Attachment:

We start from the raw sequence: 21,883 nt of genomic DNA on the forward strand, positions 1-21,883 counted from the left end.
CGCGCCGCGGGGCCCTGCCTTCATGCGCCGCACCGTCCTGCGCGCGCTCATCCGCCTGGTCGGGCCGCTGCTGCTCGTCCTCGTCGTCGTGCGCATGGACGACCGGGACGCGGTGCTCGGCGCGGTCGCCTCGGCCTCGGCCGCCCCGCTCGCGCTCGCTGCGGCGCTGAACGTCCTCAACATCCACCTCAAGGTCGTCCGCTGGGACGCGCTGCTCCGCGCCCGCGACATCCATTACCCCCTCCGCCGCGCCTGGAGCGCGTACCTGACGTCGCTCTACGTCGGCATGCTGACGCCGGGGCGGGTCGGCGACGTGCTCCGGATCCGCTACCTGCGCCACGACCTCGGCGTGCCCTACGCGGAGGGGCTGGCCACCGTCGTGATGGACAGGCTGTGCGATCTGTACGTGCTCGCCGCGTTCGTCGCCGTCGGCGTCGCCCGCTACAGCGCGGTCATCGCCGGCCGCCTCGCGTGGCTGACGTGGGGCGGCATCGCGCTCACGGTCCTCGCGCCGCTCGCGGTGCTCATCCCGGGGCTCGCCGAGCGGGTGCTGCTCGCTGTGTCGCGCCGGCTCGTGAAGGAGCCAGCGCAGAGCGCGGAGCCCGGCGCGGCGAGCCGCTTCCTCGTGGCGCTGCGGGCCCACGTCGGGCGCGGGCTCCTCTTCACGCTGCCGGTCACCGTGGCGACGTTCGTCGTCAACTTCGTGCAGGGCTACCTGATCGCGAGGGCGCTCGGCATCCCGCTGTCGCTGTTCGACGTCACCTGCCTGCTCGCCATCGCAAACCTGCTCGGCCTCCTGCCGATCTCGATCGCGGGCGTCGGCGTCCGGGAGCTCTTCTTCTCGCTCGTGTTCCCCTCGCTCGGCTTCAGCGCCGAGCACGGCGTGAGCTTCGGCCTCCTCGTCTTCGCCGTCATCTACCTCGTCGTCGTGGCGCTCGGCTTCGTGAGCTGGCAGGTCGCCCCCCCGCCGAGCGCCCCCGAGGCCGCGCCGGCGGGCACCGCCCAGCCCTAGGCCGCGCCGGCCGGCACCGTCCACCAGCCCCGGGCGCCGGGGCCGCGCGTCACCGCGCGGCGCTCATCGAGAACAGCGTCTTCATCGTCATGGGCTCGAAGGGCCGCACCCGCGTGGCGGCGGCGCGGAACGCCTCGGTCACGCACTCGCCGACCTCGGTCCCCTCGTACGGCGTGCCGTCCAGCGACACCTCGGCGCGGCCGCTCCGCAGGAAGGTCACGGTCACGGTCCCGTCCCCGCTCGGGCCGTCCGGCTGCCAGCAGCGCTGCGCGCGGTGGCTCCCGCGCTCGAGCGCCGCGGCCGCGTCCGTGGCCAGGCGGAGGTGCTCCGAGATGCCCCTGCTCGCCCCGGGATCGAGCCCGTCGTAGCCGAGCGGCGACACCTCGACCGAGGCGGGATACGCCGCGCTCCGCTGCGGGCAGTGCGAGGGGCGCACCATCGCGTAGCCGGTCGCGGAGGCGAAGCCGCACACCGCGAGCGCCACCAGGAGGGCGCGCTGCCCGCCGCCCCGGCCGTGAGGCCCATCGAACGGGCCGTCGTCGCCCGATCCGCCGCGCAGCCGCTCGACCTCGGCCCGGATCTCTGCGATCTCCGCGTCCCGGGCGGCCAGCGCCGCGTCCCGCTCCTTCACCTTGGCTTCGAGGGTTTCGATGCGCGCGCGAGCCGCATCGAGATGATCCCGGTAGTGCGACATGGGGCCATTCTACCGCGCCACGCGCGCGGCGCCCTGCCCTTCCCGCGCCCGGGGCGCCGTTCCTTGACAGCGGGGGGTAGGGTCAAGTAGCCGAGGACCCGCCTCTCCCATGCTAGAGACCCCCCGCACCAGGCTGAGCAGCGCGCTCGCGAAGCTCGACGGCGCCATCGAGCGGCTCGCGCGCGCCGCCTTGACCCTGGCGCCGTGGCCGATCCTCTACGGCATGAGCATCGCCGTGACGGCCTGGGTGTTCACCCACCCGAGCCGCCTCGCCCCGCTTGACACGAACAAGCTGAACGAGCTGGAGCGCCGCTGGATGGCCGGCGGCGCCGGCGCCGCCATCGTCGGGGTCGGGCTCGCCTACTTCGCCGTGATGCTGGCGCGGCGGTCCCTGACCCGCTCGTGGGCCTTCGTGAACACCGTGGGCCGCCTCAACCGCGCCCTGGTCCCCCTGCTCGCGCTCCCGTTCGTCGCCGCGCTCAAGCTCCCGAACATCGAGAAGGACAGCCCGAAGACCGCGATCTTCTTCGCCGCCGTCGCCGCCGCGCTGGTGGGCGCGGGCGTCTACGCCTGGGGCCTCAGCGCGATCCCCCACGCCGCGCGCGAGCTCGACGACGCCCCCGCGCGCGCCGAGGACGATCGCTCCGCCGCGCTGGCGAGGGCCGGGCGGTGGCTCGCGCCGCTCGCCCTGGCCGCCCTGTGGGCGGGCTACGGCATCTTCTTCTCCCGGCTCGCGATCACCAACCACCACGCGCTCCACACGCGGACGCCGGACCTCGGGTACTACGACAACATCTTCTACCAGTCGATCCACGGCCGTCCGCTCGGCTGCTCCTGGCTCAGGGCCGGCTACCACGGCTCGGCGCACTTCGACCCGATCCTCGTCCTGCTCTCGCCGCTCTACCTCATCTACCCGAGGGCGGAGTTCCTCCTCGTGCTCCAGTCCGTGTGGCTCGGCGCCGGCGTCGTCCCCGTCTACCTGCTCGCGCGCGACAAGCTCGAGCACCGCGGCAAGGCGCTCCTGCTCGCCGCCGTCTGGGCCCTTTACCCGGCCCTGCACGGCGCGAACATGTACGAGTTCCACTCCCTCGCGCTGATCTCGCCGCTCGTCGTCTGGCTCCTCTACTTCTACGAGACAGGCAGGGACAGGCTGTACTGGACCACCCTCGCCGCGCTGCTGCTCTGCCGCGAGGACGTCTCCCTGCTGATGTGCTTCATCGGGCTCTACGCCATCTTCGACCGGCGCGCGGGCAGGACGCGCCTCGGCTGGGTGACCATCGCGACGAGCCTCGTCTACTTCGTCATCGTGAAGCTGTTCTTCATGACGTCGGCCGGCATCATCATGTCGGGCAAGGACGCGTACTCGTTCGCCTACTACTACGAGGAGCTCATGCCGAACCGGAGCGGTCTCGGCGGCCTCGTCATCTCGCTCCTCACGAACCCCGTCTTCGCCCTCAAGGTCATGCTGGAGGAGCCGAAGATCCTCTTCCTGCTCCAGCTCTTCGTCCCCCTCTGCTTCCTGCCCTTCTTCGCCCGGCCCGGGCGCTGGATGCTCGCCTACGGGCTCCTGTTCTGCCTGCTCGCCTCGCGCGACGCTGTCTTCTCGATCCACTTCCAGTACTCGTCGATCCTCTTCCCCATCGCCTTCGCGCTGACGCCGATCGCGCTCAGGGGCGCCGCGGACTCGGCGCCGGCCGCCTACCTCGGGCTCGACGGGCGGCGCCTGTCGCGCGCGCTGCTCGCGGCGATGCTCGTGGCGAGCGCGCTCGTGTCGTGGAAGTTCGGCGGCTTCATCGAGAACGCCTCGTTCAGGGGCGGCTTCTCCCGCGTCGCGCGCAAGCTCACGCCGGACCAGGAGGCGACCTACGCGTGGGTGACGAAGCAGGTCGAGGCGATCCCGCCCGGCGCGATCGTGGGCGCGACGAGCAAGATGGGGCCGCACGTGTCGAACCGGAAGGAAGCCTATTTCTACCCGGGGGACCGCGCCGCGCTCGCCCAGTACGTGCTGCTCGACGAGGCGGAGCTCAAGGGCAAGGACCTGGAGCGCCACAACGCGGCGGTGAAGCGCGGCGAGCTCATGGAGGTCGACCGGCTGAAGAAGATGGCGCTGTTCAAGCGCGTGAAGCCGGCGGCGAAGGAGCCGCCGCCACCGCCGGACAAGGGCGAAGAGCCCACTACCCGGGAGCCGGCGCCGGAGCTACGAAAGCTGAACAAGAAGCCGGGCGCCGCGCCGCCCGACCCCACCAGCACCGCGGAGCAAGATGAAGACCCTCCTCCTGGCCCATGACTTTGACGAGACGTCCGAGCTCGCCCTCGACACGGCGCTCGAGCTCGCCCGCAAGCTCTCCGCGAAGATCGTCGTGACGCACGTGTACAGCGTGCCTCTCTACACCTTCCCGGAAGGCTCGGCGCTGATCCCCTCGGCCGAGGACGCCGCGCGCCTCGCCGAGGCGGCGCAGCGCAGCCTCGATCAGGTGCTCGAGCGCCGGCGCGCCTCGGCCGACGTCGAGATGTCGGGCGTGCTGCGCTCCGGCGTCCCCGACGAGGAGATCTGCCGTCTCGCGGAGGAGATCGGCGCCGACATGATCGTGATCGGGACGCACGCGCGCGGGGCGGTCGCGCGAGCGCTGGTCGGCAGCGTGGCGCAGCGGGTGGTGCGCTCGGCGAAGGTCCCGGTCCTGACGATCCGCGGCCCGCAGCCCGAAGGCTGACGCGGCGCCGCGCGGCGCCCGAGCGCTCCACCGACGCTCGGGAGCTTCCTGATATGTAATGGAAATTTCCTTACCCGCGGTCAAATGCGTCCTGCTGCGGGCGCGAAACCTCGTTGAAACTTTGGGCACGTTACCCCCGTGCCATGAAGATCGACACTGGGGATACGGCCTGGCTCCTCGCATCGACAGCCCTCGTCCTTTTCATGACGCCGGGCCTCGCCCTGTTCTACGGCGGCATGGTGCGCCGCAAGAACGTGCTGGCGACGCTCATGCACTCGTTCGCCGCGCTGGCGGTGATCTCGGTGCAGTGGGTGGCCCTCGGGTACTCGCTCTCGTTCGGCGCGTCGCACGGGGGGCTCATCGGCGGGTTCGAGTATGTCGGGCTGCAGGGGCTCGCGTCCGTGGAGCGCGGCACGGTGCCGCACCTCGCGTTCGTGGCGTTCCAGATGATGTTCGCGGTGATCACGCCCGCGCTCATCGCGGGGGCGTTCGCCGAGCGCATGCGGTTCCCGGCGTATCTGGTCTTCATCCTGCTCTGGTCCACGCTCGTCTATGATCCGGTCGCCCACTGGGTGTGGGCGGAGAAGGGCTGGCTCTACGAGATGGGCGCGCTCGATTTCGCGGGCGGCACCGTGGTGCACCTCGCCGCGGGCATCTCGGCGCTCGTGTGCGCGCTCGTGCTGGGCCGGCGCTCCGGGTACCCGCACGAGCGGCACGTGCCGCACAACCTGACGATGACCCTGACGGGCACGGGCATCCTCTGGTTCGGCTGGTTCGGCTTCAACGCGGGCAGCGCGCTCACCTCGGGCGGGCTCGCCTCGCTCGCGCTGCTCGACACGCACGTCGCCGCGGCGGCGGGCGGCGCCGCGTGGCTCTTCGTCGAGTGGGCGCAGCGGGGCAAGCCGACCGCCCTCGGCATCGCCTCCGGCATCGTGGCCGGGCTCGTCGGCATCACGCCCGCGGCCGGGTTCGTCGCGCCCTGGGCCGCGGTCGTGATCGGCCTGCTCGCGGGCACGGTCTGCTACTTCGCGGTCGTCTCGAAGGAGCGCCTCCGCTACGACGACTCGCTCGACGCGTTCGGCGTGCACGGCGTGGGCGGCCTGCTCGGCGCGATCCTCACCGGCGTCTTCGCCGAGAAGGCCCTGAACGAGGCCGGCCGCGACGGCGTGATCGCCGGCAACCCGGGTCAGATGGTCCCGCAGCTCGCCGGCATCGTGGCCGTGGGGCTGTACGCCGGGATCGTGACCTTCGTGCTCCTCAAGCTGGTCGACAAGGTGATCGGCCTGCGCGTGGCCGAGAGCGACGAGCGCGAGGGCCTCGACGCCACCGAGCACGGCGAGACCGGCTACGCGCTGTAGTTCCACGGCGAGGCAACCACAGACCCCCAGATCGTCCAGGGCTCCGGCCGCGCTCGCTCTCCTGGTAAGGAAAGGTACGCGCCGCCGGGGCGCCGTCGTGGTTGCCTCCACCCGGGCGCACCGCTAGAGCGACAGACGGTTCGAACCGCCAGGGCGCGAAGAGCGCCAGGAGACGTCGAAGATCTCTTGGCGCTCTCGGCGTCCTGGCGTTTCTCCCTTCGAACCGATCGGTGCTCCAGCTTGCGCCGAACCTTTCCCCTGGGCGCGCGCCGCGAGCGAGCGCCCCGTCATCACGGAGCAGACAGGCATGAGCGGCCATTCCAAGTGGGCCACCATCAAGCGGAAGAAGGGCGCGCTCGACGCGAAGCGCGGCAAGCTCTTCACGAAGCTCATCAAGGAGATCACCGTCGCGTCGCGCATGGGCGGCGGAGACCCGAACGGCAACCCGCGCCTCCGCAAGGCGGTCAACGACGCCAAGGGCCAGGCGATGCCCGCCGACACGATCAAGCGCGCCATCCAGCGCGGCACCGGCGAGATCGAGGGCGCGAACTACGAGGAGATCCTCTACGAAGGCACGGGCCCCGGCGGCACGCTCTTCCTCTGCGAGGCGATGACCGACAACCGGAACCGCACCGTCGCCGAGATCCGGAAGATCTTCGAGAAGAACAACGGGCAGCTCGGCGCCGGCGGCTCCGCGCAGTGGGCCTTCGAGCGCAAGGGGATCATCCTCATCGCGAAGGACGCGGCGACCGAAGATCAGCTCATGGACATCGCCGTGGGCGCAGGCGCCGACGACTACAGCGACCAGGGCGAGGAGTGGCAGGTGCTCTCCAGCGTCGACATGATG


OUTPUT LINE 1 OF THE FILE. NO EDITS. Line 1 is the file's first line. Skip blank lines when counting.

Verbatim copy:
We start from the raw sequence: 21,883 nt of genomic DNA on the forward strand, positions 1-21,883 counted from the left end.